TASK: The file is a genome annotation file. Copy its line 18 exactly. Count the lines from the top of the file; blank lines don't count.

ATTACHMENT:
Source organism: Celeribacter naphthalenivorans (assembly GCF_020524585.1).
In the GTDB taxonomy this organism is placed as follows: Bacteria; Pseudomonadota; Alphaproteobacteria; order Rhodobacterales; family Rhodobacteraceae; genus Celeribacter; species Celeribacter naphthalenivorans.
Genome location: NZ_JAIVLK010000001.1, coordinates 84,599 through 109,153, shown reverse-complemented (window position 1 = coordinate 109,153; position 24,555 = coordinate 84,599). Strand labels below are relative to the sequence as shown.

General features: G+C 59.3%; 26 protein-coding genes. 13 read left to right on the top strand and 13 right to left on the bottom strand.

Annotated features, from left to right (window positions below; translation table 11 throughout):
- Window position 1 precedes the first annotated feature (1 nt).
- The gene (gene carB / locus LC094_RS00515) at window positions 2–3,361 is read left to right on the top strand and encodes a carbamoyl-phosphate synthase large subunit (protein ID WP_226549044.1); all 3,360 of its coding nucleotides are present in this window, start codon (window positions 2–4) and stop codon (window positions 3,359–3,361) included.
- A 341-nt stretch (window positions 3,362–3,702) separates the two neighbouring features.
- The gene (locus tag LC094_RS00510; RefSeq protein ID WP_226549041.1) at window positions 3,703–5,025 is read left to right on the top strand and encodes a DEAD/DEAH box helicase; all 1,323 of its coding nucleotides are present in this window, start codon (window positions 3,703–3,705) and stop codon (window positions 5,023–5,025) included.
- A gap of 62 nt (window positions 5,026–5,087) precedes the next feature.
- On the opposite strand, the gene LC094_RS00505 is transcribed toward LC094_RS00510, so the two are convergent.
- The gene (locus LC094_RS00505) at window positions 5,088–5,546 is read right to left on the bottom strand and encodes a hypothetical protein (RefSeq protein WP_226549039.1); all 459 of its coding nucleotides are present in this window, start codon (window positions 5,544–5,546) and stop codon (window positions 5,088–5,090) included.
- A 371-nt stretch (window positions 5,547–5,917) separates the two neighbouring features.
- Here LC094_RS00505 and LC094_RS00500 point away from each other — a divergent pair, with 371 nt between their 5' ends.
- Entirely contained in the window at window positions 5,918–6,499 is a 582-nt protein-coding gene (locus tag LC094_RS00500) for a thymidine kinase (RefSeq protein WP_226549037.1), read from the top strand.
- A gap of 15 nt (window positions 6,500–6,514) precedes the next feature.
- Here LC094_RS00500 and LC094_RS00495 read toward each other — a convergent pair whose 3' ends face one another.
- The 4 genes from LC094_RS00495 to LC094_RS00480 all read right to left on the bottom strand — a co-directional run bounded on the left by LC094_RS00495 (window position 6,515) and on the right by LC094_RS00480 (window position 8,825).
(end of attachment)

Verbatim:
- The 4 genes from LC094_RS00495 to LC094_RS00480 all read right to left on the bottom strand — a co-directional run bounded on the left by LC094_RS00495 (window position 6,515) and on the right by LC094_RS00480 (window position 8,825).